It’s so good to know that you are safe, dirtynailz. This sounds grim, but post some pics for us. If you need seeds or anything, let us know.

    Like

    • dirtynailz says:

      I’ll post some shots of my smashed garden- if I can keep my laptop going.
      Thanks for thinking of me. I really am fine and very grateful that it wasn’t much worse.

      Like

  7. Wendy says:

    Glad you’re OK!

    We had some very strong winds, and for a few hours, it was pretty scary last night, but I don’t think there were many downed trees. Lots of power outages – 21 schools are still out for the first day of school tomorrow (of course the power in my school/work is on). 😦

    Like

    • dirtynailz says:

      I am writing from a cafe in town, because our power is still out. Yesterday I tossed the food in the fridge, and today I guess I’ll have to tackle the freezers.
      I will post tomorrow, from the cafe if necessary…..

      Like

  8. MT says:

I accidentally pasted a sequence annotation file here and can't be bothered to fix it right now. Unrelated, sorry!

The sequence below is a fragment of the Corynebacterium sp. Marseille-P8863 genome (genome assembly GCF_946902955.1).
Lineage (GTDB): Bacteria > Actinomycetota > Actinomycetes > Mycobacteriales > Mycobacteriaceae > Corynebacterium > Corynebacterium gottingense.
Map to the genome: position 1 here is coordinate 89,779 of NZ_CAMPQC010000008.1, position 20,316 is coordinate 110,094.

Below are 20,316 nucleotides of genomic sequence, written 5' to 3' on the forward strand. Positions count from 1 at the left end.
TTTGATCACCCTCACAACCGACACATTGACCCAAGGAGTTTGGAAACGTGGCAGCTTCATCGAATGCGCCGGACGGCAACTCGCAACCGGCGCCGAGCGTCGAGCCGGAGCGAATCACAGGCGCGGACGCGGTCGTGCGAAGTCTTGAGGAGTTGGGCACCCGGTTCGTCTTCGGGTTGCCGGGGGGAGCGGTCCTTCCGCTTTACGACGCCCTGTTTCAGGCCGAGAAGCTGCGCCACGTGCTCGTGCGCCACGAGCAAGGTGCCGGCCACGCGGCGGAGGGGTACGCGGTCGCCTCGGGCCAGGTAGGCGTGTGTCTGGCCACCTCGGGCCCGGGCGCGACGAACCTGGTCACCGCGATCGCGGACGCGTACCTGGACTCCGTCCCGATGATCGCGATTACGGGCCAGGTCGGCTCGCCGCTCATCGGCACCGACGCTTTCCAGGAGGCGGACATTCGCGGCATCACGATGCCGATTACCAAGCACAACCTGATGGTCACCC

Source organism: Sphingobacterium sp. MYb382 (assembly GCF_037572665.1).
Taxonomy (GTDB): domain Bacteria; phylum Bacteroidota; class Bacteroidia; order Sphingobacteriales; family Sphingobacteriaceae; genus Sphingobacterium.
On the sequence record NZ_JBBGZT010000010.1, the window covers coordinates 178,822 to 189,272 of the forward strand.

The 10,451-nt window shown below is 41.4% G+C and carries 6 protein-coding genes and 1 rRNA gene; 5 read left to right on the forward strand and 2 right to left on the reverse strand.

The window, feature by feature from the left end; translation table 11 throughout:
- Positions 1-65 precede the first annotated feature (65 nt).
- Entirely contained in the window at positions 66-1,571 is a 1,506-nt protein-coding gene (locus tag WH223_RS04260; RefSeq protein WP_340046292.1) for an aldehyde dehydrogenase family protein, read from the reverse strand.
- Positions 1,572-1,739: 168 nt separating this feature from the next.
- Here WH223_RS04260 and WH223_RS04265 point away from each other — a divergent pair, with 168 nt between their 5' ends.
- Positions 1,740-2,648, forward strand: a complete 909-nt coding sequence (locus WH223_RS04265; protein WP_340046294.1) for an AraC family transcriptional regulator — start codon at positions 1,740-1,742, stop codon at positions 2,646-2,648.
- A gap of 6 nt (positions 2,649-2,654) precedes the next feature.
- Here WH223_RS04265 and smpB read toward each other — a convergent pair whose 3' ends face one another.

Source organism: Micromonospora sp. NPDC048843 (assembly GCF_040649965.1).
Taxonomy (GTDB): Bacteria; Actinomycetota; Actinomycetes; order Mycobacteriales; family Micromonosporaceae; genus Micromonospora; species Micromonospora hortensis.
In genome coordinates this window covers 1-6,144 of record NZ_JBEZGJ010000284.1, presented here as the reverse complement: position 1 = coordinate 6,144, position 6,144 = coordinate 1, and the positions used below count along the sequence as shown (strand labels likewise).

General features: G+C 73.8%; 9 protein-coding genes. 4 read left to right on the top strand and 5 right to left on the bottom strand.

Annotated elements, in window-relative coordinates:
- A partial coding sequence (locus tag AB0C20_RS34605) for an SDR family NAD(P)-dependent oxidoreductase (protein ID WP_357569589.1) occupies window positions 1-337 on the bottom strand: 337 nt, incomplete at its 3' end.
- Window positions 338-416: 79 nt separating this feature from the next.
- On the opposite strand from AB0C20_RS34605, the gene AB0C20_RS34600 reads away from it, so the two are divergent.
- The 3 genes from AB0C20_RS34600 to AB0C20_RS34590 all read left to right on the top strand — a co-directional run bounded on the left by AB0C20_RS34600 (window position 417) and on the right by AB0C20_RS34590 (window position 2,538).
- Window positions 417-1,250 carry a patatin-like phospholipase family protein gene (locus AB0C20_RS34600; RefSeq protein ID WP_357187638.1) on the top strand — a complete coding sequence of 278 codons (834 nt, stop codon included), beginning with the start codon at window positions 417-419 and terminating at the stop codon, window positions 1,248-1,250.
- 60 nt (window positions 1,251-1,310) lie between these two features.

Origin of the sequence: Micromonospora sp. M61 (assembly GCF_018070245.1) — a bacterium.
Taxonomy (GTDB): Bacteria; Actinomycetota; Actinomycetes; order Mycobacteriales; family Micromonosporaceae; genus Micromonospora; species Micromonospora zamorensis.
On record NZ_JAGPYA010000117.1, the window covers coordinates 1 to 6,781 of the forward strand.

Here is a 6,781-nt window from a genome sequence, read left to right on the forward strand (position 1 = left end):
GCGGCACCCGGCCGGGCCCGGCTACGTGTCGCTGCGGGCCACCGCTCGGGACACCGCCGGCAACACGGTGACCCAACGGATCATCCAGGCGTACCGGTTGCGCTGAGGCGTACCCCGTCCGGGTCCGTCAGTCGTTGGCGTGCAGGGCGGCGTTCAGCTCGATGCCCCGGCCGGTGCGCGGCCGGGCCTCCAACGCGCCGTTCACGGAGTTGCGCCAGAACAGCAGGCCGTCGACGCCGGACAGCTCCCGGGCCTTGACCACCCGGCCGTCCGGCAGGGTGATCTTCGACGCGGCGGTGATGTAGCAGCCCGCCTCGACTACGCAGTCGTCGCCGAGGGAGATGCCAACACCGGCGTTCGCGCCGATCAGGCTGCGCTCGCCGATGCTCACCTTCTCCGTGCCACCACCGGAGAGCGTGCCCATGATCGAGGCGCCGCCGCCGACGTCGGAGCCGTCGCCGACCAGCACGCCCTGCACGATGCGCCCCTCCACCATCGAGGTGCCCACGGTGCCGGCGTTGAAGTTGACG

The power just returned here.
    Most importantly, I’m glad to here that you are OK, and as you have not reported any damage to your house I gather that it isn’t damaged. Sorry to hear about the damage to your garden, but it will be as good as new in the spring.
    Re, the toys, I was lost all evening.

    Like

  9. Lisa says:

    It’s interesting that we all identified with the tiny tough hummingbird. Glad the storm didn’t do any lasting damage to your home or garden.

    Like

    • dirtynailz says:

      Thanks, Lisa. Apart from having to toss all our food and clean up the garden, we are fine, and my heart goes out to those in places like Vermont where there is such devastation.

      During this past week, about 3/4 of my hummers have departed on their migratory journey. I really miss the squeaky one, who would lurk in the rhododendron and zoom out whenever another bird came to the feeder. Funny how chatty some of them are… I’ve been thinking about how tough they are, too, and wondering whether their ability to keep feeding through the storm is something they have to do sometimes when they are migrating and encounter storms. After all, they can’t stop feeding for long, and fall is hurricane season. Just a thought…

      Like